Career, Faith

You Can’t Run From What You Are

Black History Month 2018 was literally the BLACKEST Black History Month on record.

Outside of seeing Black Panther *twice* and driving around town bumpin’ the soundtrack with my hair in a head wrap all month, I was also at BHM Galas, museum exhibits, expos, documentary screenings…and I’m sure I’m leaving something out.

During two of those events, I had an epiphany: I can’t run from who I am.

Now, don’t get it twisted. I am not confused or struggling to deal with my Blackness. My revelation was more rooted in purpose than pigmentation.

The African American Read-In in Orlando was one of the first events on my social calendar. As a guest luminary, the Orange County Library asked me to share an excerpt from a book, a poem, or a song by a Black author of my choice.

I searched and searched and finally, I found “I am African, I Am Black”, a poem by The Champion of Darkness. This poem was absolute FIRE!

And I didn’t want to just get on stage and read off a piece of paper. I wanted to give the audience a show and make them feel like they were in some lounge in a city up north, with dim lights, where the crowd snaps their fingers for the dopest acts.

So, I enlisted the help of a friend, actor, poet and playwright Felichia Wright (she wears many hats). After sliding a copy of my selection across the table for her observation, she looked up and said, “What does this make you feel…when you read it?”

“It makes me feel POWERFUL,” I responded.

She really wasn’t looking for an adjective, though. Instead, Felichia pointed to the structure of this piece. As it turns out, it wasn’t just a poem. It was a sermon.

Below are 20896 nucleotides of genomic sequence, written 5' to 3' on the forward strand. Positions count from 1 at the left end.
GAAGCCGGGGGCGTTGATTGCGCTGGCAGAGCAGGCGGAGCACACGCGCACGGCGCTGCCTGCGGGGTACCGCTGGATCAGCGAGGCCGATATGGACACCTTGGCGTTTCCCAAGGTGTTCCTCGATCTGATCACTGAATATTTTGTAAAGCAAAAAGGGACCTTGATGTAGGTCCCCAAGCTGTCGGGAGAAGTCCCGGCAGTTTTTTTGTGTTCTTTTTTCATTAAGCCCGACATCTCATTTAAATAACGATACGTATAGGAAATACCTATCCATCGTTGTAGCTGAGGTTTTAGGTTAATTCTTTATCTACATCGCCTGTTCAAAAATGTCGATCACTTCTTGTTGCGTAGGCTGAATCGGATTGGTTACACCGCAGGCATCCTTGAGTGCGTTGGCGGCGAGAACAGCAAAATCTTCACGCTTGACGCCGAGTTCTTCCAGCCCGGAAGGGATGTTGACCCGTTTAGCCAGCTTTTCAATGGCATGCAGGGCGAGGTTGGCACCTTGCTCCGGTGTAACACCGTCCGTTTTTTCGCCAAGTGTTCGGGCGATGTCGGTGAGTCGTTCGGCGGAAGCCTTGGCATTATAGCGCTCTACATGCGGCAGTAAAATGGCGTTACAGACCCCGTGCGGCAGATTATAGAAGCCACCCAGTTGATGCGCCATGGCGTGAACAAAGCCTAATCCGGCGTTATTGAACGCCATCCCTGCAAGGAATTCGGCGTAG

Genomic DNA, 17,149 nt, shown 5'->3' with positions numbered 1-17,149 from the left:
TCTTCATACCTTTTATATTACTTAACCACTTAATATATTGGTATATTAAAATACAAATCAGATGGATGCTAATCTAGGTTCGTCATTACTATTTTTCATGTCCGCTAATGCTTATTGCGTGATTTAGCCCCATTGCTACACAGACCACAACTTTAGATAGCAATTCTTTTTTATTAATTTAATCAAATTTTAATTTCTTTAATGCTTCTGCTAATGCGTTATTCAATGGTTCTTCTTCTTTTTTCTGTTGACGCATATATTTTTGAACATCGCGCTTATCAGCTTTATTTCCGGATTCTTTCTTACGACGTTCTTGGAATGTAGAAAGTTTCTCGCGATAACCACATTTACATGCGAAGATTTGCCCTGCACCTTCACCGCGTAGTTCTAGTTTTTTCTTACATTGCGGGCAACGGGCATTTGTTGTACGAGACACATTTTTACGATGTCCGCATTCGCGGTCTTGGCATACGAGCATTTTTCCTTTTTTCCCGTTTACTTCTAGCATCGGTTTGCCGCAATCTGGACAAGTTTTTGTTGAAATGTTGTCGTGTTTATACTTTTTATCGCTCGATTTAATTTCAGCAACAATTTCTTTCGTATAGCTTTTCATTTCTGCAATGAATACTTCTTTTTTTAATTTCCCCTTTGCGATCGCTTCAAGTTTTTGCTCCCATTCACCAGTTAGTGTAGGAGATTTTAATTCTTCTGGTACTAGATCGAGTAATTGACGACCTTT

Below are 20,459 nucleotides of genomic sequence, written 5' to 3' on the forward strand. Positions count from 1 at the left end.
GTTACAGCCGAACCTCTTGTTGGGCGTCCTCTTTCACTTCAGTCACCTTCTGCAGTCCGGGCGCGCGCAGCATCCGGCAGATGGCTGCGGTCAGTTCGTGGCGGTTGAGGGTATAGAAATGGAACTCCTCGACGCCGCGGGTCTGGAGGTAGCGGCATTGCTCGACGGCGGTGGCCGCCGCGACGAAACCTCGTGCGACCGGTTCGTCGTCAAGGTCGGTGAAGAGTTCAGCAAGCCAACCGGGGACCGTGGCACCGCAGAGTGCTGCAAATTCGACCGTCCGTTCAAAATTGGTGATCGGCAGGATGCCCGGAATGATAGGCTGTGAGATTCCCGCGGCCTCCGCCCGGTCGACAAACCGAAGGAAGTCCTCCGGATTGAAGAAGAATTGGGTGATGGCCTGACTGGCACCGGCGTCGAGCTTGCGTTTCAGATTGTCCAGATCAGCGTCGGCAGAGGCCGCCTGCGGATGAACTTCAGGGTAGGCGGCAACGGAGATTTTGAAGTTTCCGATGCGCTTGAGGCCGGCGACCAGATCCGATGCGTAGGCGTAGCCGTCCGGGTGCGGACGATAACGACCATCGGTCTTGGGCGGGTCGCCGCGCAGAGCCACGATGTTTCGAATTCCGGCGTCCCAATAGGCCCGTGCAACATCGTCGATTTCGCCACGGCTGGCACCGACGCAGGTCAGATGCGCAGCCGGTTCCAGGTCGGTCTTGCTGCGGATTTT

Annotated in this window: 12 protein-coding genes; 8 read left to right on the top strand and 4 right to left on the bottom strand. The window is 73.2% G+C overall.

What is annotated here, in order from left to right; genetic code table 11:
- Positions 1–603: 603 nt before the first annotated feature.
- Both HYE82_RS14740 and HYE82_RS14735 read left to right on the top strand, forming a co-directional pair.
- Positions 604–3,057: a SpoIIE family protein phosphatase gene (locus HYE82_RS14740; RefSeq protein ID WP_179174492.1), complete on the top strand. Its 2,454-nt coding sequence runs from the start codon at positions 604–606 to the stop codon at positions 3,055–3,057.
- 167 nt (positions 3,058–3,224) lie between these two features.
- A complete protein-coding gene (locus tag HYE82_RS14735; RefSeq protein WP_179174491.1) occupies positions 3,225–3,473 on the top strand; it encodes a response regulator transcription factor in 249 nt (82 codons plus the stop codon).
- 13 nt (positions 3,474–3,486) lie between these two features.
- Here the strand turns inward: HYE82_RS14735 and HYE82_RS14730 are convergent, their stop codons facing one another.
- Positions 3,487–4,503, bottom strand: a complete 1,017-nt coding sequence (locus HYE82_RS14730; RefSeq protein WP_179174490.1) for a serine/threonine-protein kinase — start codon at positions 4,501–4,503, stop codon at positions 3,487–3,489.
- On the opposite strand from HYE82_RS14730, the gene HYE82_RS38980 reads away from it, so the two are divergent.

As she walked me through the lines, I saw the introduction, the body and the close — you know that part of the message where the preacher shifts gears, his voice lightens after a pause and he works his way into convincing you that hell is real and that’s where you’re headed if you don’t quit what you’re doing?

I could see it all clearly.

“Samson’s strength was not in the length, but in its originality…”

“That’s your close!” she said definitively.

I walked out of the session with a challenge. Felichia dared me to practice the poem in my favorite preacher’s voice. She assured me that once I went there, I’d lose myself and I’d be free to perform.

I gave it a try in the shower; convinced that I sounded like an idiot, not Bishop T.D. Jakes. Hours later, I received a standing ovation at the event.

That part, the applause, didn’t really move me. I was still so blown away that out of all the choices and all the Google searches, I picked…a sermon?

Wow. Roots really run deep. (My Dad is a deacon. My mother is a minister. My family is….church).

Apparently, folks were so impressed with my poetry reading they wanted an encore. Weeks later, I read it for the second time at the Orlando Black Expo.

Seconds into the performance, I knew I wasn’t there for the poem.

One of the organizers had watched every single one of my old Youtube videos and read all my previous blog posts prior to the event.